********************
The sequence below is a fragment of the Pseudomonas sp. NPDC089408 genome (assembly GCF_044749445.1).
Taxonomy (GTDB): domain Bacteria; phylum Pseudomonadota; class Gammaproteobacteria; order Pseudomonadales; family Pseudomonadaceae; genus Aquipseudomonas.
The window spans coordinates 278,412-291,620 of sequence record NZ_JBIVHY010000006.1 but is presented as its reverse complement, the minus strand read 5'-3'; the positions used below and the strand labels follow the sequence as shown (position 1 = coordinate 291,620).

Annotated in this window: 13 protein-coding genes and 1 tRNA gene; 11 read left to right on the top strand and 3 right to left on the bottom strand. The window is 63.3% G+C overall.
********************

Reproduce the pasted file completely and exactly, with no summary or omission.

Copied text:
The sequence below is a fragment of the Pseudomonas sp. NPDC089408 genome (assembly GCF_044749445.1).
Taxonomy (GTDB): domain Bacteria; phylum Pseudomonadota; class Gammaproteobacteria; order Pseudomonadales; family Pseudomonadaceae; genus Aquipseudomonas.
The window spans coordinates 278,412-291,620 of sequence record NZ_JBIVHY010000006.1 but is presented as its reverse complement, the minus strand read 5'-3'; the positions used below and the strand labels follow the sequence as shown (position 1 = coordinate 291,620).

Annotated in this window: 13 protein-coding genes and 1 tRNA gene; 11 read left to right on the top strand and 3 right to left on the bottom strand. The window is 63.3% G+C overall.